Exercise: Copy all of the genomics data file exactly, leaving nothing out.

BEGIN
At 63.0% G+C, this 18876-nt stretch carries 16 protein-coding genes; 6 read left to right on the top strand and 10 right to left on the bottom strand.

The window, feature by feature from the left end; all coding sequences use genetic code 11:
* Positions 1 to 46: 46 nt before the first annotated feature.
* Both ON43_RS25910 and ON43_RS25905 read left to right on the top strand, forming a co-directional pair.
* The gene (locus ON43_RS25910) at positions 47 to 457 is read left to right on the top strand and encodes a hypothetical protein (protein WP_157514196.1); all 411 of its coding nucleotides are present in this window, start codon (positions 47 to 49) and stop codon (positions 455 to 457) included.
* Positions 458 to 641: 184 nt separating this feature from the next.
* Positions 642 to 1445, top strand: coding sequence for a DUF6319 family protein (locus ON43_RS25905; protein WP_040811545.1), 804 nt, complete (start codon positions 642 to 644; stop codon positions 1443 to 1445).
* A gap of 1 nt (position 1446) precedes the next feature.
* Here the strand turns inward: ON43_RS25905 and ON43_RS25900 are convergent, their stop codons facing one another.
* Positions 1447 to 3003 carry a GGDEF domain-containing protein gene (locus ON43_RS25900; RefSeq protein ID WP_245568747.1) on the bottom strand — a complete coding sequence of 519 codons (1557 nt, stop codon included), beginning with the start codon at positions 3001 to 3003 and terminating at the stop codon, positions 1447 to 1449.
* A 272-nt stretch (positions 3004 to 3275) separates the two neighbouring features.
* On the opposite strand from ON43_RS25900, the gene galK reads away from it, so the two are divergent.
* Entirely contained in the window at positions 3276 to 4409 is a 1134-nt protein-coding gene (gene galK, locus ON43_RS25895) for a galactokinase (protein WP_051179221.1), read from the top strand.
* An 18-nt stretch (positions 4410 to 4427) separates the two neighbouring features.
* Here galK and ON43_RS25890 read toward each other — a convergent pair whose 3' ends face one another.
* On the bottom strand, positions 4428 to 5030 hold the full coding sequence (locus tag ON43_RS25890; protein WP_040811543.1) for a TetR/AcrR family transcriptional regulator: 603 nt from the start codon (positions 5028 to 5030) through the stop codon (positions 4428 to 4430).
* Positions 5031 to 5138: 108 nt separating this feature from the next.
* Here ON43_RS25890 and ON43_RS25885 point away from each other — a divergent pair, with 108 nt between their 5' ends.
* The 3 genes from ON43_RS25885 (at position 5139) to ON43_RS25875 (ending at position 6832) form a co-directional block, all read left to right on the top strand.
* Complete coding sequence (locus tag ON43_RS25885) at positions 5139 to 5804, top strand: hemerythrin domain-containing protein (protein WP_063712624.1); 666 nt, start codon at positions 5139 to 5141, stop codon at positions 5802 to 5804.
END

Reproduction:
At 63.0% G+C, this 18876-nt stretch carries 16 protein-coding genes; 6 read left to right on the top strand and 10 right to left on the bottom strand.

The window, feature by feature from the left end; all coding sequences use genetic code 11:
* Positions 1 to 46: 46 nt before the first annotated feature.
* Both ON43_RS25910 and ON43_RS25905 read left to right on the top strand, forming a co-directional pair.
* The gene (locus ON43_RS25910) at positions 47 to 457 is read left to right on the top strand and encodes a hypothetical protein (protein WP_157514196.1); all 411 of its coding nucleotides are present in this window, start codon (positions 47 to 49) and stop codon (positions 455 to 457) included.
* Positions 458 to 641: 184 nt separating this feature from the next.
* Positions 642 to 1445, top strand: coding sequence for a DUF6319 family protein (locus ON43_RS25905; protein WP_040811545.1), 804 nt, complete (start codon positions 642 to 644; stop codon positions 1443 to 1445).
* A gap of 1 nt (position 1446) precedes the next feature.
* Here the strand turns inward: ON43_RS25905 and ON43_RS25900 are convergent, their stop codons facing one another.
* Positions 1447 to 3003 carry a GGDEF domain-containing protein gene (locus ON43_RS25900; RefSeq protein ID WP_245568747.1) on the bottom strand — a complete coding sequence of 519 codons (1557 nt, stop codon included), beginning with the start codon at positions 3001 to 3003 and terminating at the stop codon, positions 1447 to 1449.
* A 272-nt stretch (positions 3004 to 3275) separates the two neighbouring features.
* On the opposite strand from ON43_RS25900, the gene galK reads away from it, so the two are divergent.
* Entirely contained in the window at positions 3276 to 4409 is a 1134-nt protein-coding gene (gene galK, locus ON43_RS25895) for a galactokinase (protein WP_051179221.1), read from the top strand.
* An 18-nt stretch (positions 4410 to 4427) separates the two neighbouring features.
* Here galK and ON43_RS25890 read toward each other — a convergent pair whose 3' ends face one another.
* On the bottom strand, positions 4428 to 5030 hold the full coding sequence (locus tag ON43_RS25890; protein WP_040811543.1) for a TetR/AcrR family transcriptional regulator: 603 nt from the start codon (positions 5028 to 5030) through the stop codon (positions 4428 to 4430).
* Positions 5031 to 5138: 108 nt separating this feature from the next.
* Here ON43_RS25890 and ON43_RS25885 point away from each other — a divergent pair, with 108 nt between their 5' ends.
* The 3 genes from ON43_RS25885 (at position 5139) to ON43_RS25875 (ending at position 6832) form a co-directional block, all read left to right on the top strand.
* Complete coding sequence (locus tag ON43_RS25885) at positions 5139 to 5804, top strand: hemerythrin domain-containing protein (protein WP_063712624.1); 666 nt, start codon at positions 5139 to 5141, stop codon at positions 5802 to 5804.